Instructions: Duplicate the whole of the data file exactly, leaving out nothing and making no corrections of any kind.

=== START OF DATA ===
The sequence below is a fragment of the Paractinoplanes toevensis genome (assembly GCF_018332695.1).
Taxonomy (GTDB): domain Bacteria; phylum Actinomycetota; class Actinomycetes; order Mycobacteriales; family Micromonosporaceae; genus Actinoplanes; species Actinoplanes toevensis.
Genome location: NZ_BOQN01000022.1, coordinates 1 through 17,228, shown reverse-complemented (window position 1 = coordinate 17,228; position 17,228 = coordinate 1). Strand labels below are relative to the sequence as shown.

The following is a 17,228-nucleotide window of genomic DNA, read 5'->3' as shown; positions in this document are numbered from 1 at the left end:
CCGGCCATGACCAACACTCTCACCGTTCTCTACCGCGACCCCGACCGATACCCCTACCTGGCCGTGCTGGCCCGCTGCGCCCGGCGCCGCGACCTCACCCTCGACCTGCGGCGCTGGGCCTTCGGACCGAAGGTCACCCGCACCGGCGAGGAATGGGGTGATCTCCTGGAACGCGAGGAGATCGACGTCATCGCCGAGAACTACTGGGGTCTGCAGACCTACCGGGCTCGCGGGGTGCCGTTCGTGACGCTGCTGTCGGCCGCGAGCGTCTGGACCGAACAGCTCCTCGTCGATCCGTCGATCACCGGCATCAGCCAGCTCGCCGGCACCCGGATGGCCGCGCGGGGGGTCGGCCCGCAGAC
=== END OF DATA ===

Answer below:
The sequence below is a fragment of the Paractinoplanes toevensis genome (assembly GCF_018332695.1).
Taxonomy (GTDB): domain Bacteria; phylum Actinomycetota; class Actinomycetes; order Mycobacteriales; family Micromonosporaceae; genus Actinoplanes; species Actinoplanes toevensis.
Genome location: NZ_BOQN01000022.1, coordinates 1 through 17,228, shown reverse-complemented (window position 1 = coordinate 17,228; position 17,228 = coordinate 1). Strand labels below are relative to the sequence as shown.

The following is a 17,228-nucleotide window of genomic DNA, read 5'->3' as shown; positions in this document are numbered from 1 at the left end:
CCGGCCATGACCAACACTCTCACCGTTCTCTACCGCGACCCCGACCGATACCCCTACCTGGCCGTGCTGGCCCGCTGCGCCCGGCGCCGCGACCTCACCCTCGACCTGCGGCGCTGGGCCTTCGGACCGAAGGTCACCCGCACCGGCGAGGAATGGGGTGATCTCCTGGAACGCGAGGAGATCGACGTCATCGCCGAGAACTACTGGGGTCTGCAGACCTACCGGGCTCGCGGGGTGCCGTTCGTGACGCTGCTGTCGGCCGCGAGCGTCTGGACCGAACAGCTCCTCGTCGATCCGTCGATCACCGGCATCAGCCAGCTCGCCGGCACCCGGATGGCCGCGCGGGGGGTCGGCCCGCAGAC